The plastic waste we produce is making our planet and all life on it sag under its weight. We need to find new ways to deal with these non-biodegradable substances that are thrown away after they have been used.
A new study has shown that a new method of plastic recycling is possible. It was inspired by nature's natural'recycling' of the organic polymers found in our environment.
This approach is based on the fact that organic polymers proteins are continually broken down into smaller pieces and reassembled to make new proteins. However, the quality of the building blocks does not change. When it comes to recycling plastic, a synthetic polymer, without it degrading, it is important to think smaller.
Proteins are the most important organic compounds, and they act as building blocks of everything biological. These long chains of molecules, also known as monomers, are called amino acids. Researchers believe that the way they can be broken down and reconfigured could lead to a strategy for recycling synthetic polymers.
Simone Giaveri (materials scientist at the cole polytechnique fdrale de Lausanne, EPFL in Switzerland) says that a protein is like a string made of pearls. Each pearl is an amino acids.
Each pearl is unique and each pearl has its own color. The string structure and properties of each pearl are determined by the sequence of their colors. Nature's protein chains are broken down into their constituent amino acids. Cells then put these amino acids back together to create new proteins.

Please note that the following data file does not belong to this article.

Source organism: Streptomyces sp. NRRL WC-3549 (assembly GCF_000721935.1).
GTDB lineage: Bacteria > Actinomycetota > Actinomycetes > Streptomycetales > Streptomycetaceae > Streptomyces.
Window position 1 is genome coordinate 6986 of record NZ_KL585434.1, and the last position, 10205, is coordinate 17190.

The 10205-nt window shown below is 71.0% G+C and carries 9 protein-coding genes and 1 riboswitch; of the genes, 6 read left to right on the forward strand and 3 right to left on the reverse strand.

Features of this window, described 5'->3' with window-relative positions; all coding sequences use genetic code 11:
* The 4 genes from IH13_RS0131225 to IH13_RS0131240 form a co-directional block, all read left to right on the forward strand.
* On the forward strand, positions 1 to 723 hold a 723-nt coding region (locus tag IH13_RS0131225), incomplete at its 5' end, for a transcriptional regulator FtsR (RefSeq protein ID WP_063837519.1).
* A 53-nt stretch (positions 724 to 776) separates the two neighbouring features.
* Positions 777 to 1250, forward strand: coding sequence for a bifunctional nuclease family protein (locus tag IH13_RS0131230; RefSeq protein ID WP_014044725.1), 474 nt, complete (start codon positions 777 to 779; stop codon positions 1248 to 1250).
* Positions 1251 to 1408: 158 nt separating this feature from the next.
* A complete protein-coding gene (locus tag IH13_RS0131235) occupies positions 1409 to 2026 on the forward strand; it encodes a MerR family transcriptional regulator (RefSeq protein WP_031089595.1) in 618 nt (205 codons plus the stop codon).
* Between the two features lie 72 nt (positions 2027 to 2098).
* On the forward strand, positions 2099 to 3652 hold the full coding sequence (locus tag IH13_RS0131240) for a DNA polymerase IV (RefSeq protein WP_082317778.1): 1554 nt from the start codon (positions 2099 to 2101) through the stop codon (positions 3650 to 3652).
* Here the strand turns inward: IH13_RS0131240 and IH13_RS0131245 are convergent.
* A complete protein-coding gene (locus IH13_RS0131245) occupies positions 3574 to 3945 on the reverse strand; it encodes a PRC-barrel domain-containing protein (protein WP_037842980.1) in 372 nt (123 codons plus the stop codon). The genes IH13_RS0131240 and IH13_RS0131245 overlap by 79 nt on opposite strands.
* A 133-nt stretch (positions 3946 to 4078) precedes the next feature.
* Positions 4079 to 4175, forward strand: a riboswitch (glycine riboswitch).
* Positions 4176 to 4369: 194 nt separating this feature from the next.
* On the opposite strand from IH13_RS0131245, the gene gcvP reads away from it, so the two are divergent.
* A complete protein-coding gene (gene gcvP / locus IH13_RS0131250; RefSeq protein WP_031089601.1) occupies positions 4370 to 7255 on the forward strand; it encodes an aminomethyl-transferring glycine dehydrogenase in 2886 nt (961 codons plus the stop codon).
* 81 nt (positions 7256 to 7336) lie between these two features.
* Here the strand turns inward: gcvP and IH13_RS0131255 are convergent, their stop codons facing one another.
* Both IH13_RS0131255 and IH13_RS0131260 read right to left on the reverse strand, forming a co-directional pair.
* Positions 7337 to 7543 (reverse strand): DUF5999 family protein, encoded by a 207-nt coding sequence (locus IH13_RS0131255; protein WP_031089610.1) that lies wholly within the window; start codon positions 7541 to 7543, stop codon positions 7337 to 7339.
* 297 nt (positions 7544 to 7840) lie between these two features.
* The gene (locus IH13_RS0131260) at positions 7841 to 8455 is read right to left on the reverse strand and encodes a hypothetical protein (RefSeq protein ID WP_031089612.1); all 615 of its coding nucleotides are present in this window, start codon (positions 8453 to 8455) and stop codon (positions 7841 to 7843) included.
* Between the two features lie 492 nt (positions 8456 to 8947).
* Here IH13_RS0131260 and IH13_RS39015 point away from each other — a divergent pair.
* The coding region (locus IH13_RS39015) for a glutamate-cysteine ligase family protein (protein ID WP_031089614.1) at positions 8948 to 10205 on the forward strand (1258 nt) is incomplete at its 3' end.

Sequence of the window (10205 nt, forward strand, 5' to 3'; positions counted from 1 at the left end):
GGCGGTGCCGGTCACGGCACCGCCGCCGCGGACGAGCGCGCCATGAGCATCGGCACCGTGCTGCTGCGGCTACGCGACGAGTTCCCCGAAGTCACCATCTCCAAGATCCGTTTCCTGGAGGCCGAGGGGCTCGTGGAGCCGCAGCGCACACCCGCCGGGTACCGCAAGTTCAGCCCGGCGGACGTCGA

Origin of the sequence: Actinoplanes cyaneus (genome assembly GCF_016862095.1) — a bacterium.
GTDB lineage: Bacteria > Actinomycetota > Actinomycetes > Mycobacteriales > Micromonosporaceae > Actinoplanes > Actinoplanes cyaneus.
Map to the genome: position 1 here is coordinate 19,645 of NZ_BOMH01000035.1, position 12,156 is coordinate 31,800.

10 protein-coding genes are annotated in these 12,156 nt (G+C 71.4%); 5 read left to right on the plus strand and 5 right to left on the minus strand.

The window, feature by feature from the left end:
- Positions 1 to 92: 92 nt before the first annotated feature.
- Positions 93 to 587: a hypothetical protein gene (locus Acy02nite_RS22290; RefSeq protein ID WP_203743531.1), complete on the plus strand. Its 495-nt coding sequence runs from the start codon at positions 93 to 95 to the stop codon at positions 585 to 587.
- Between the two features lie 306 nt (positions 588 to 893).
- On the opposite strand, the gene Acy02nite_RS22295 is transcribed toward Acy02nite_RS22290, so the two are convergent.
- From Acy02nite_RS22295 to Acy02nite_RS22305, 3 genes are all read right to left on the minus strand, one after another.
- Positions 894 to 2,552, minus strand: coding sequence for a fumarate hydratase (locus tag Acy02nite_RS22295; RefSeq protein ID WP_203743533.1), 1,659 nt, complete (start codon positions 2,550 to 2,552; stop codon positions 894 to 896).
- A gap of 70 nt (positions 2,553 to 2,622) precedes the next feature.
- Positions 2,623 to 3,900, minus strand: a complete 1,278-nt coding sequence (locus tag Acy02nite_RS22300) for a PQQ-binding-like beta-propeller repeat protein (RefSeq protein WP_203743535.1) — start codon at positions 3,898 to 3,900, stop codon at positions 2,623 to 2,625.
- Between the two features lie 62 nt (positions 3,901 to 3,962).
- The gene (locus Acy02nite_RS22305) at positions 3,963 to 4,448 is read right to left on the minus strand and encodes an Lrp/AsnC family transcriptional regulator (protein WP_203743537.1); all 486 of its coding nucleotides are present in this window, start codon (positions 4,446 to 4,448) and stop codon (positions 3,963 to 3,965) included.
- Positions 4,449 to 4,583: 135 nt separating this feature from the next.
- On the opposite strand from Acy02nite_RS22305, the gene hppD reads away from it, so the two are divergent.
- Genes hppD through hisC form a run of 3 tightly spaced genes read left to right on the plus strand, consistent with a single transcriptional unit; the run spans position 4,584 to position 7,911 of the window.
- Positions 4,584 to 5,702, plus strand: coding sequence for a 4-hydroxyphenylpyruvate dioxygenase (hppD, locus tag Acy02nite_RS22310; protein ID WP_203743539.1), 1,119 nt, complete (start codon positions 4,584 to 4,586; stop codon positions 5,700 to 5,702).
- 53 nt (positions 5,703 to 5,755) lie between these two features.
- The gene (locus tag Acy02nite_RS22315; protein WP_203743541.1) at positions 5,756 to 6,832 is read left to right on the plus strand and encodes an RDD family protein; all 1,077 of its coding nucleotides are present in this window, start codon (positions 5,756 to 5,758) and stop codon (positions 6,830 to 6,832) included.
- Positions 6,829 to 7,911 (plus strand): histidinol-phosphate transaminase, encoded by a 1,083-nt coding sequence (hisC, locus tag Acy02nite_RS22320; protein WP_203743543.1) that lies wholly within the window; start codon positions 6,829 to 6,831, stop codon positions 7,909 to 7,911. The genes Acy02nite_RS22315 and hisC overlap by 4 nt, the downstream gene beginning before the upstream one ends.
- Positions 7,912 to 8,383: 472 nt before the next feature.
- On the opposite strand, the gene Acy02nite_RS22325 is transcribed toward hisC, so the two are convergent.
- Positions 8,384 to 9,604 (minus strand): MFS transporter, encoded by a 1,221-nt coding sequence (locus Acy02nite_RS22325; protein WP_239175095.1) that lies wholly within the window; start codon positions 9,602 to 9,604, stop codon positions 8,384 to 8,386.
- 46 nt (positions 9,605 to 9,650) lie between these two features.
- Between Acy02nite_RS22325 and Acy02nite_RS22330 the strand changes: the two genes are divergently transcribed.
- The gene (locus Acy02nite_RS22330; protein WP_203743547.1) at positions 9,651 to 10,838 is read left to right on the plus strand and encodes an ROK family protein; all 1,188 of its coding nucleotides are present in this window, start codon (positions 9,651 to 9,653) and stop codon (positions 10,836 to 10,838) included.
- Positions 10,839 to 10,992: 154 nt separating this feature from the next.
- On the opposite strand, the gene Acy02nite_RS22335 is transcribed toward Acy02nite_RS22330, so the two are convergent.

Researchers have named their approach "nature inspired circular-economy recycle", or NaCRe.
The team was able, in lab tests, to separate selected proteins into amino acid, and then assemble them into proteins with different structures. One case involved turning silk proteins into green fluorescent protein. This is a tracer that can be used in biomedical research. Despite all the deconstruction and reconstruction, the quality remains the same.
(Giaveri et al., Advanced Materials, 2021)
The team found that the same mechanisms that are naturally found in proteins can be applied to plastics, but it will take time to develop and scale up the technology.
Although there are many differences between synthetic and natural polymers, researchers believe this new method of recycling is possible and will keep materials in service for as long as possible.
Francesco Stellacci from EPFL, a materials scientist, says that it will require a completely different mindset. "Polymers are strings made of pearls. Synthetic polymers, however, are mostly made of pearls of the same color. The sequence of colors is rarely important when there are many pearls."
"Furthermore we don't have a method to efficiently assemble synthetic polymers of different colors pearls in a manner that controls their order."
Even biodegradable plastics can create waste residue, which must be stored or buried once the recycling process has finished. This will have the usual impact on the environment in terms land use and pollution. This could be fixed by the new strategy.
Researchers estimate that over a lifetime of 70 years, an average person will throw away approximately 2 metric tons of plastic. This is a huge amount considering that there are almost 8 billion people on Earth right now.
While we are making progress towards tackling the plastic pollution problem, it is not enough. If we want to stop plastics from causing further harm to our environment and our health, it will take a radical shift in our thinking and actions.
Stellacci says that sustainability will require upcycling, which means combining a variety of objects and recycling them to create new materials every day. Nature already does this."
The research was published in Advanced Materials.